http://www.al-monitor.com/pulse/originals/2013/04/armenian-genocide-1915-turkey-defiant.html

The Genocide Recognition motion has a very strong focus on the Genocides as part of the Australian national story. As documented in the Australian War Memorial in Canberra, ANZACs were captured and imprisoned as far south as the Sinai peninsula, as far east as Mesopotamia (modern Iraq) as well as across Anatolia. Visit http://www.awm.gov.au/exhibitions/stolenyears/ww1/turkey/ for more details.

The archives of the Australian War Memorial in Canberra have written and photographic evidence that ANZACs rescued Armenians and Assyrians in Persia (Iran) and Mesopotamia (Iraq), as well as during the Palestine Campaign. Many of these ANZACs later became involved in an international humanitarian relief effort on behalf of the survivors for over a decade.

The events of the Assyrian, Armenian, and Hellenic Genocides were documented by the Australian media from early 1914 (before World War One began), throughout the war and well into the 1920s. (http://trove.nla.gov.au/). I also refer you to a recent study by Dr John Williams of the University of Tasmania, published in the April 2013 issue of Quadrant magazine: http://www.quadrant.org.au/magazine/issue/2013/4/the-ethnic-cleansing-of-greeks-from-gallipoli-april-1915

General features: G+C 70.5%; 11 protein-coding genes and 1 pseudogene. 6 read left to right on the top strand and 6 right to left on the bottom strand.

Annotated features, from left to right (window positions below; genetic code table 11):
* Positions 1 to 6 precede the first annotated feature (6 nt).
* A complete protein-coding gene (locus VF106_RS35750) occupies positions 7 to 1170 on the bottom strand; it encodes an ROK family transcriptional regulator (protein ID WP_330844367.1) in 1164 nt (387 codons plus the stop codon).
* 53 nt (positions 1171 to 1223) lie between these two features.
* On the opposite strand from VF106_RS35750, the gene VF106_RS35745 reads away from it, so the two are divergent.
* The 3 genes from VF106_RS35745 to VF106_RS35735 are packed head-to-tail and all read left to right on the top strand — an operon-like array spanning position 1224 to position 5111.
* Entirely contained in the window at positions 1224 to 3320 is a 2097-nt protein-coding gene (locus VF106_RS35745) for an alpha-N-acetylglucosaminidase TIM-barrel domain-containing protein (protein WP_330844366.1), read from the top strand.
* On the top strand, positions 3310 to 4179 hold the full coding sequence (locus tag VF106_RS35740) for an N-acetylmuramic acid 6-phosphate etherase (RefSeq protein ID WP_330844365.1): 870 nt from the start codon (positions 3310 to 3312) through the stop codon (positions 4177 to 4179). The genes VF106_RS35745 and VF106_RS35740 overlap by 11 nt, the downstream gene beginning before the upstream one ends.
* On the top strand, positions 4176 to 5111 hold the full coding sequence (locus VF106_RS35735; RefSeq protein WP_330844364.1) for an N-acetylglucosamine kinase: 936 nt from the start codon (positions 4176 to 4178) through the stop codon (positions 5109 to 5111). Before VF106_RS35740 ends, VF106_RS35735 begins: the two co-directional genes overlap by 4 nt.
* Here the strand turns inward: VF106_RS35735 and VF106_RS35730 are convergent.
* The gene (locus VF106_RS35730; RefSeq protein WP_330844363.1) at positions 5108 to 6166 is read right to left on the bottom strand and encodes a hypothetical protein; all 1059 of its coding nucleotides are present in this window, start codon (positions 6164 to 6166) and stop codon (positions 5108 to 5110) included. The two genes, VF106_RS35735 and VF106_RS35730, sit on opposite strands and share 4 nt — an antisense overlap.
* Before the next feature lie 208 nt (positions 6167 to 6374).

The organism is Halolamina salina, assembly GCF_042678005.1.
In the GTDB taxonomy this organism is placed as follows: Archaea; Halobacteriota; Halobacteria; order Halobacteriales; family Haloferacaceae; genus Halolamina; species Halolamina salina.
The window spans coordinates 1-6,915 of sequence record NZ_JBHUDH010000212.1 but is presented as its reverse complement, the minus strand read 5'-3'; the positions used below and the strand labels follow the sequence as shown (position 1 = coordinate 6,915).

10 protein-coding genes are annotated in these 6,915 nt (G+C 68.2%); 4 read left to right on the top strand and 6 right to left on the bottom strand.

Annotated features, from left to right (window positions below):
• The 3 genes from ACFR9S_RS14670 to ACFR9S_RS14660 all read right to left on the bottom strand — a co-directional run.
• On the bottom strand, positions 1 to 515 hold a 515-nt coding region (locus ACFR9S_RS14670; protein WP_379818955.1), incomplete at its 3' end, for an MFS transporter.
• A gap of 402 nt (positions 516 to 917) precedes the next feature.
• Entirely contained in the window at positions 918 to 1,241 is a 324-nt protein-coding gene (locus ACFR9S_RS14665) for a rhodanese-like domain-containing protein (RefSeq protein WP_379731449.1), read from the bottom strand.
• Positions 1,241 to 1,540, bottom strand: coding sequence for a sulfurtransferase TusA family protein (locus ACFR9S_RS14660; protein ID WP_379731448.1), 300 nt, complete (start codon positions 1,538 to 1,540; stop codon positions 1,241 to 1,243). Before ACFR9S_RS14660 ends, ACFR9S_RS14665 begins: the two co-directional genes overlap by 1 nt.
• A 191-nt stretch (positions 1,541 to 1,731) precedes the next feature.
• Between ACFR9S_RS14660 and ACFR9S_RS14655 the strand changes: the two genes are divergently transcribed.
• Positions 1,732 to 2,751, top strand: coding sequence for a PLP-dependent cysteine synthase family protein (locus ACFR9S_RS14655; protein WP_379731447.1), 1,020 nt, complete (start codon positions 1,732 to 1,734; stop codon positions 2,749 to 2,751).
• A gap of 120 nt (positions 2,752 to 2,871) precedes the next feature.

As the Armenian National Archives were only formed in 1923, when the Genocides were almost over, a ‘joint commission of history’ between the Republics of Armenia and Turkey would have little to discuss. (http://www.armarchives.am/en/content/17/) The archives relevant to the Genocides of the Armenians, Assyrians and Hellenes are in Ankara, Constantinople (Istanbul) and Moscow.

In conclusion, for the Christian Democratic Party, as for the entire Parliament of New South Wales, recognition of the Genocides of the indigenous Assyrian, Armenian and Hellenic peoples of the Ottoman Empire is not simply a matter of history. As the effects of the Genocides continue to this day, it is an issue of international law and human rights and I will continue to advocate such issues at every opportunity.

“Let justice be done, souls consoled, broken hearts mended, nations reconciled and honour given to all those who perished so needlessly during a dark hour in mankind’s recent history”.

Yours sincerely,

Fred Nile

Authorised

For Media Interviews contact:
Rev Fred Nile (02) 9230 2478 or 0418 619 731?
Research Assistant: Belinda Dover (02) 9230 2978

Refer Hansard for Rev Nile's Question and Speech.
http://www.parliament.nsw.gov.au